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March 12, 2012 5:50 pm
Compared to awards reaped by some US executives last year, Martin Winterkorn might feel short changed by the payout announced on Monday.
Still, the €17.5m in pay and bonuses awarded to Volkswagen’s chief executives for his efforts in 2011 – the most of any blue-chip German company – raises the bar for pay among European industrial companies.
VW is one of an elite band of western industrial companies that are reaping huge rewards from their broad international footprint and premium products, which is being reflected in corporate pay packets.
In contrast, payouts at some banks are being squeezed by market turbulence, regulation and political pressure over the size of bonuses. Josef Ackermann, chief executive of Deutsche Bank, was long regarded as one of Germany’s best paid Dax chief executives but was paid less than €9m in 2010 compared with €14m in 2007 before the crisis.
Mr Winterkorn deflected the comparison between automotive managers and bankers on Monday by stressing that his earnings were the results of success in the “real economy”; still the payout is uncomfortable for a company that, more than most, emphasises the importance of a harmonious relationship with workers.
Perhaps unsurprisingly it has therefore made sure to share around the rewards of success. VW workers received a €7,500 bonus last year, almost double the amount received last year. Meanwhile, VW shareholders also received a much higher dividend.
Executive pay rose to the top of the political agenda in Germany in 2009 when Wendelin Wiedeking, Porsche’s ousted chief executive, departed with a €50m pay-off but the climate is still much less inflamed than in France or the UK.
Germany’s companies have since the crisis been required by regulators to revamp pay structures for senior executives, giving managers more basic pay and adjusting bonuses to make them more dependent on longer-term performance – something which VW emphasises it has done.
According to an analysis by HKP, a consulting firm specialising in performance management and compensation, the average direct pay and bonuses for a Dax chief executives last year, based on 16 companies that have so far reported, was €5.9m, or around 11 per cent higher.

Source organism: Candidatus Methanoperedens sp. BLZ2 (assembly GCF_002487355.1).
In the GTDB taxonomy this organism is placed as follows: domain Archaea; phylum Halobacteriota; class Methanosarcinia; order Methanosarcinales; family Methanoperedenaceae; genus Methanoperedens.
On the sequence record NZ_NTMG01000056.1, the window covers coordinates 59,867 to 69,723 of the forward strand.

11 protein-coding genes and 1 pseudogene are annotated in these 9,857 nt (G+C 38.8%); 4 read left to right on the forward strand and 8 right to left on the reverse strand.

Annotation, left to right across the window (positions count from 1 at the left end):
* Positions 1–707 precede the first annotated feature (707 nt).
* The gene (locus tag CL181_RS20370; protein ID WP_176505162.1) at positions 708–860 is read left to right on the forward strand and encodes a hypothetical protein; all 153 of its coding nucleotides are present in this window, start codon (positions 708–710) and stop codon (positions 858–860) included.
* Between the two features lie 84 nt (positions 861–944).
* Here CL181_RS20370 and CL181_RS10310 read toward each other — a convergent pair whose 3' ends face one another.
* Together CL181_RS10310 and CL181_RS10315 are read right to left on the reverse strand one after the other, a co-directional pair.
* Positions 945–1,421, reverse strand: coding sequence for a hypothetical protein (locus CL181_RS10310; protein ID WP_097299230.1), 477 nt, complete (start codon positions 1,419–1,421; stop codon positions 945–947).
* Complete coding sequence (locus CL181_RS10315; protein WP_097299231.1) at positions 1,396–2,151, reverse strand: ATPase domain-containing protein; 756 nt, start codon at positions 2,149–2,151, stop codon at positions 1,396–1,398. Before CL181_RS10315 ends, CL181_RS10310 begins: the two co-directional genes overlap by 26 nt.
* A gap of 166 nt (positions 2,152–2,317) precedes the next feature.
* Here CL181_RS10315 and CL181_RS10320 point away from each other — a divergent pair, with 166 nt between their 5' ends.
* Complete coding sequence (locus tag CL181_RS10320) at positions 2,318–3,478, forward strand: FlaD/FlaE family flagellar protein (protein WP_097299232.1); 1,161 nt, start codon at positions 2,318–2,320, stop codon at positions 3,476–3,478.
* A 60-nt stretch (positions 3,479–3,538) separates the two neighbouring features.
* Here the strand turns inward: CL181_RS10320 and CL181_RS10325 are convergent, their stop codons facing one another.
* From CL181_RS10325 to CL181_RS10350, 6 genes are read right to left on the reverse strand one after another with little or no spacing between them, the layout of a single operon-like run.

“The 2011 financial year was for some companies among the most successful in history. This is now also being felt in performance-orientated pay. Corporate results, workers’ bonuses and executive remuneration are reaching record levels,” said Michael Kramarsch, managing partner at HKP. “The effects of past legal and regulatory changes are becoming clear. ... Success-orienated pay elements are increasingly determined by sustainability criteria.”
However, compared to other auto industry executives, Mr Winterkorn’s pay does not appear wildly excessive. According to a study by Towers Watson, the professional services firm, the average compensation for CEOs of major automakers in 2010 was $15.3m.
Ford’s Alan Mulally received $25.8m in compensation in 2010, the group said. Fiat’s Sergio Marchionne was second with total compensation worth $17.6m, followed by Renault/Nissan’s Carlos Ghosn, who received compensation at the two companies worth about $13m. Mr Winterkorn was in fourth place, earning $12.4m in 2010. Most of these companies have yet to report 2011 pay levels.
Max Warburton at Bernstein Research noted that VW pay had “sky-rocketed” but said Mr Winterkorn looked “better value” as a percentage of earnings when compared to his rivals at Renault, PSA or Fiat.
Further reporting by John Reed in London, Stanley Pignal in Brussels, Hugh Carnegy in Paris and Matt Steinglass in Amsterdam
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